Giacomelli: Verstappen would’ve died three or four times in the 80s

Max Verstappen’s trademark aggressive driving style would not have been possible prior to F1’s modern safety revolution, says former McLaren driver Bruno Giacomelli.

Giacomelli, who raced in the sport from 1977-1983 and again in 1990, was discussing the difference between eras with it.motorsport.com when he brought Verstappen up.

“Looking at the results, Schumacher has won seven world championships. Fangio won five, but Fangio won them with different cars and at a time when people were dying, you know what I mean?”

“Do you know what it means to die? It means that Verstappen, if he had driven the 80s cars that I drove, would have died at least three or four times.

“Nowadays drivers are no longer afraid in a Formula 1 car, because they are very safe.”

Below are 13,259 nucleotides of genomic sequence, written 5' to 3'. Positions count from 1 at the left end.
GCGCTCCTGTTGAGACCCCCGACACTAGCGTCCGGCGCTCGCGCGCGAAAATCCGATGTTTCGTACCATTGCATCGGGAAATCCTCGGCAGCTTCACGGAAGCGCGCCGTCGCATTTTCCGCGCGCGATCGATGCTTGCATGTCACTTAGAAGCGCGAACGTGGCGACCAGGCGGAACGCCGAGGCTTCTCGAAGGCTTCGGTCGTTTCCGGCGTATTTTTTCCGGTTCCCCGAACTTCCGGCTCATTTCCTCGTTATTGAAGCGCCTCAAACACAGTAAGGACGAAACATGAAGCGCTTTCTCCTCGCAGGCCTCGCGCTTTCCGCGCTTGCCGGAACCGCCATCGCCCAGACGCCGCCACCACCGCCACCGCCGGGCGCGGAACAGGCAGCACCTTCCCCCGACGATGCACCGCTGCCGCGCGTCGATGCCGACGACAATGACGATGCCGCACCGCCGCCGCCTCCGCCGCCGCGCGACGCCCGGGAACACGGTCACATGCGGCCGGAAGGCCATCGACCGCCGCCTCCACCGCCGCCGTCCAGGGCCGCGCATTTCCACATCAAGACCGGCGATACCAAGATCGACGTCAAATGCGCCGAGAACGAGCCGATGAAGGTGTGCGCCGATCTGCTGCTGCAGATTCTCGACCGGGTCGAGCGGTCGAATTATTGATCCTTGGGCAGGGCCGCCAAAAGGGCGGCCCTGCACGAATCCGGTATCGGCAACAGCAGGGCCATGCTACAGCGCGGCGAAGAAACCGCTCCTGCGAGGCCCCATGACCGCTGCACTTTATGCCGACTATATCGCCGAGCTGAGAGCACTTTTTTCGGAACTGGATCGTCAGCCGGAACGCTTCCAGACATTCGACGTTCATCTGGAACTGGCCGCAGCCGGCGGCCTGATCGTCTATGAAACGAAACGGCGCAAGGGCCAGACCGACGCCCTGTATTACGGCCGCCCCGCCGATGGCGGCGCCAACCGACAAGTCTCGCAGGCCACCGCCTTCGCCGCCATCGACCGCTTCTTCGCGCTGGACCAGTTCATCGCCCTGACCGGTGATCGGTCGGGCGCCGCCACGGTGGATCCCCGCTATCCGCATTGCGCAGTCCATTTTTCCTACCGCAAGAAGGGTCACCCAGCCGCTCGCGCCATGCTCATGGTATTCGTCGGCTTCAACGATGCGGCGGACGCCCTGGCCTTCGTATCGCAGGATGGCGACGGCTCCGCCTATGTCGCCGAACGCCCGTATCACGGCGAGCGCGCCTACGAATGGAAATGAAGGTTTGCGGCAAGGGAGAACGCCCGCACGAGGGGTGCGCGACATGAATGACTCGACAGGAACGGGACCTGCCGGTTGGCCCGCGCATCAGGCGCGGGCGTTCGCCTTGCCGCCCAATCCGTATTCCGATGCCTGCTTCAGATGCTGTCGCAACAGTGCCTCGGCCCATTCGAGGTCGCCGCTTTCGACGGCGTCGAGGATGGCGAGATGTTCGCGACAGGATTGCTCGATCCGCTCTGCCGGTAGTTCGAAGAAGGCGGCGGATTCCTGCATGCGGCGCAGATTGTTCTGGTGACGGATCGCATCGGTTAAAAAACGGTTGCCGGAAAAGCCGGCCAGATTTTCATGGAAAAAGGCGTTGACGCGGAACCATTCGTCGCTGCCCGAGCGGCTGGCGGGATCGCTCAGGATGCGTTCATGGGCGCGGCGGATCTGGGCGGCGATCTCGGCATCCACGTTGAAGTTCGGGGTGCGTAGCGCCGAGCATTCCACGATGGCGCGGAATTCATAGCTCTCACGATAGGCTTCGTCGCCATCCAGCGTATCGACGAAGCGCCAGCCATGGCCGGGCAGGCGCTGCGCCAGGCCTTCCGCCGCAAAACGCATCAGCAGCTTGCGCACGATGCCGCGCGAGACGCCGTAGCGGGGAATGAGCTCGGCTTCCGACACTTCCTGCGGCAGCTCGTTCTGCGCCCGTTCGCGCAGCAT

To Giacomelli’s point, F1 safety standards underwent a significant overhaul after the deaths of Roland Ratzenberger and Ayrton Senna at the 1994 San Marino Grand Prix — the year Schumacher won his first title.

And while the propriety of wheel-to-wheel racing remains somewhat subjective, it is no secret that Verstappen has a reputation for pushing the boundaries in his on-track manoeuvres.

At the same time, the modern version of the sport certainly isn’t devoid of danger. F1’s latest fatality was as recent as 2015, when Jules Bianchi was taken off life-support for injuries sustained during the 2014 Japanese GP, while just last year in Formula 2, Frenchman Anthoine Hubert lost his life in a horror crash at Spa.

On his part, Verstappen has defended his driving style on multiple occasions, while it was only a few days ago that his father Jos was talking-up the effect his aggression has on his opponents.

IP Geolocation by geoPlugin